Healthcare’s Disruptive Transition - Part 3

Recently, Quest Diagnostics (a laboratory services company) and Inovalon (a cloud-based storage company) sponsored a survey of 302 primary care physicians (PCP) and 150 health plan executives (HPE).

We could say the findings surprised us however, we cannot.

Some of the key points that we noticed were:

Nearly 70% of the physicians surveyed noted that they were “willing to spend more time using technology if their EHRs could yield insight unique to their patients.” This key area has driven our search for more connected information. Today, EHRs can provide the caregiver a great deal of informative documentation that they or their staff input into the system. The EHR Is also able to provide novel ways to look at their data and utilize it to track the overall practice measurements. That is all great and wonderful however, why can’t the EHR give them intuitive information they don’t yet have for their patients?

The general variety of ambulatory EHRs on the market are unimpressive. The reason is that nearly all are nothing more than a large relational database being used as a data repository. The EHR collects data, prompts the user if a required input is skipped and yes, allows manipulation of the data, with reasonable flexibility. Yet, does it provide even one piece of data outside of the patient’s own record? In nearly all cases, the answer is a resounding, NO. That is because EHR’s were not designed to reach outside of their own “four walls.” We think we have done something that can and will change that dynamic.

Accordingly, the same “70%” of those PCPs said that “EHRs have not demonstrated a link to patient’s better outcomes.” Really? As a nation, we have invested well over $100 billion (USD), and 70% of those front-line providers don’t see it improving care. As the Health Information System (HIS) industry, we should be embarrassed.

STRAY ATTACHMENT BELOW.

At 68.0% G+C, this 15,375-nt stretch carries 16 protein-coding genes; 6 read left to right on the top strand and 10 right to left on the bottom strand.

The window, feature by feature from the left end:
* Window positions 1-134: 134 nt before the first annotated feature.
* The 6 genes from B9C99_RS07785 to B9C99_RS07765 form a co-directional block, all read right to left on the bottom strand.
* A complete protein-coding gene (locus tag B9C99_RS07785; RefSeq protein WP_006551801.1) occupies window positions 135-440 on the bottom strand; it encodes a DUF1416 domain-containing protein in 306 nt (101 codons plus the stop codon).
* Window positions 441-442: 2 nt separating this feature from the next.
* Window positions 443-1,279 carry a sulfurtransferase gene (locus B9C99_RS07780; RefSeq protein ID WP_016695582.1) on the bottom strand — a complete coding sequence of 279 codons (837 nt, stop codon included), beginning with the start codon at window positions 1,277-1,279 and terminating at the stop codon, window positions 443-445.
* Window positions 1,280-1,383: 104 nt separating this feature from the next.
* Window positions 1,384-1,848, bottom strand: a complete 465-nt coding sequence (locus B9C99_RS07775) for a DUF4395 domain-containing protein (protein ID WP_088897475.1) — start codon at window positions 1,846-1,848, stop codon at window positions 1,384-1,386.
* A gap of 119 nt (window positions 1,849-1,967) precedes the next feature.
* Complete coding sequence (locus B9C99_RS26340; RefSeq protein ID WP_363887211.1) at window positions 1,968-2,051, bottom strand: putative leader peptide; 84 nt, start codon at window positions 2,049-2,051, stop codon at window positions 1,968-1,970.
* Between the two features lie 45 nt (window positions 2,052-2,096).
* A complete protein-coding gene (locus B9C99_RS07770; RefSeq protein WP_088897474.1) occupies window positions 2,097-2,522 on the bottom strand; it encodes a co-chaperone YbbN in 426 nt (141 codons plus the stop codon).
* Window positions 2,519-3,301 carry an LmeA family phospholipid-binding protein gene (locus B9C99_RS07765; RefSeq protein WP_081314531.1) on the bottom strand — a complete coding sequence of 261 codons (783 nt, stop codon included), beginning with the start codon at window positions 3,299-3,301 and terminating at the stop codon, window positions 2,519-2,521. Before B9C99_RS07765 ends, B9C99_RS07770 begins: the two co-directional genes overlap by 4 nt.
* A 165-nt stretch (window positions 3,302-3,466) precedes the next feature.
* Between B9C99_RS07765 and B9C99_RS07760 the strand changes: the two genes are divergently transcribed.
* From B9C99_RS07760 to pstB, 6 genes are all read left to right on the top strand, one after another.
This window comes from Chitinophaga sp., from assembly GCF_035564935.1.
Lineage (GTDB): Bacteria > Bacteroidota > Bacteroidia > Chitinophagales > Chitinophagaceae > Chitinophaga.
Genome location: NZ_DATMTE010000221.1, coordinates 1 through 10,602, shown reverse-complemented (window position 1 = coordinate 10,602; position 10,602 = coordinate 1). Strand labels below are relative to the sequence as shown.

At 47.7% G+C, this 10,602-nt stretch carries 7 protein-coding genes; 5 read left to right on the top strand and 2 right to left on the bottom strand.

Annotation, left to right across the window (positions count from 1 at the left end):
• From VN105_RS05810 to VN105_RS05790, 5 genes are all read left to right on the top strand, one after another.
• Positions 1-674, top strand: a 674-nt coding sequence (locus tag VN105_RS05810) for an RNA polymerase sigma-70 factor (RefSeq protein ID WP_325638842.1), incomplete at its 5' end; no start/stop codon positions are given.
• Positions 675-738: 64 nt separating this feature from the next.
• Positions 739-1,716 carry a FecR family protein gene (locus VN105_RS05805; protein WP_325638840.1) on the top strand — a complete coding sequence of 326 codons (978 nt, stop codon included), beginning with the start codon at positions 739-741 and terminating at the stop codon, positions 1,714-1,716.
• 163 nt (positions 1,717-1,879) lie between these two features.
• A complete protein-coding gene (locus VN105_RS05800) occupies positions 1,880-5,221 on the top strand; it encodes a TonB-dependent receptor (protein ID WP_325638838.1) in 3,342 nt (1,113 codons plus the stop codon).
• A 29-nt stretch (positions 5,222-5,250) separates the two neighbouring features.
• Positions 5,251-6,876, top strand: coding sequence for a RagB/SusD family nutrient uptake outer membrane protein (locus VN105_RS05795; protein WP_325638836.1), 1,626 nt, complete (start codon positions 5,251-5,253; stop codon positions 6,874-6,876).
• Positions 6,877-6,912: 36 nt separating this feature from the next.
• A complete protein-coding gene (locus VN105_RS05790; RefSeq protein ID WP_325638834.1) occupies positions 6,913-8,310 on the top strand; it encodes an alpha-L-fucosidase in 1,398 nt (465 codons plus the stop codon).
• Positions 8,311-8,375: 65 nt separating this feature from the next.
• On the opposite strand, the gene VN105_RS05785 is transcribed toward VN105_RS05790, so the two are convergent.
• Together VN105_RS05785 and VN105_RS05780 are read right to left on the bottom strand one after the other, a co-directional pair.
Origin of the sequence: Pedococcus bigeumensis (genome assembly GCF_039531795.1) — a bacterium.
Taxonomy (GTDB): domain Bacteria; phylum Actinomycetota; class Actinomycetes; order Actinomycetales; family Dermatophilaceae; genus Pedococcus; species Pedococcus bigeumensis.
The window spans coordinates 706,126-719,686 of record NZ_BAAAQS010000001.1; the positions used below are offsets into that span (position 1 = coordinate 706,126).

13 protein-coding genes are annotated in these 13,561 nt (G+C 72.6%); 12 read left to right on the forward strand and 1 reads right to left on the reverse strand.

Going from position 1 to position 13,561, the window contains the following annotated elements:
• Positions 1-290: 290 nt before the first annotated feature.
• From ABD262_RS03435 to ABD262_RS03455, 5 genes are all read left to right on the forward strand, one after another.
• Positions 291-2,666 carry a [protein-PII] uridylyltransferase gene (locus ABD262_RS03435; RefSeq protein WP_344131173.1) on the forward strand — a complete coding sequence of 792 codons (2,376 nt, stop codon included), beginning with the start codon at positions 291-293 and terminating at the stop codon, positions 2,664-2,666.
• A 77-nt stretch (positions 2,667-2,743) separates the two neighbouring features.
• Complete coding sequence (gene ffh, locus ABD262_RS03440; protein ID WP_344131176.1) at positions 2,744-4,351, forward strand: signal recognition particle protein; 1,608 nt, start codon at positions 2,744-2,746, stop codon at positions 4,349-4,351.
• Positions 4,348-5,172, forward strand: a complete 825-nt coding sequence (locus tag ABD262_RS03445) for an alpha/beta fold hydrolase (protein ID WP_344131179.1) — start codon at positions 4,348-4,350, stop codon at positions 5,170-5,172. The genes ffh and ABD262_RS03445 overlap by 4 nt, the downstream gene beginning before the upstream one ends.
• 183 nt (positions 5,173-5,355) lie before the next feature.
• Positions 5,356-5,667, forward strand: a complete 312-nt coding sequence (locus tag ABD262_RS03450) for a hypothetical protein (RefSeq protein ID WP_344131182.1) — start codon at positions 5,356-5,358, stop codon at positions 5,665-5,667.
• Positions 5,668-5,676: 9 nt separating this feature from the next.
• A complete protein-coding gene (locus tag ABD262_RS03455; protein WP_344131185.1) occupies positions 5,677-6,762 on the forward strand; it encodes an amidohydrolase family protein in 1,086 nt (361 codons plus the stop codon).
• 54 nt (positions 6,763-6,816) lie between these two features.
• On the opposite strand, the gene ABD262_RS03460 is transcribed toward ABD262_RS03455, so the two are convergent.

The final point on this survey was that a staggering “85%” of the respondents from health plans said that “a co-investment in HIT would accelerate value-based care adoption.” Further, the HPE also acknowledged that “health plans would experience greater benefit from implementation of information technology, such as EHR, than providers.” In layman’s terms, this means that a staggering majority of health plan executives believe that the cost benefit favors health plan investing in a provider’s ability to track and report patient information. We have always wondered why health plans would not totally subsidize a provider’s needs. We think the value could be as much as ten times the investment. With a little bit of new data, we are confident the providers would be better able to provide higher quality, at a lower cost.

When we designed PWeR® it was with these basic principles in place. “One Patient…Total Connectivity”™ was not just our catchphrase, but a guiding principle. More on health plan modernization to follow in our next blog.

– Noel J. Guillama, President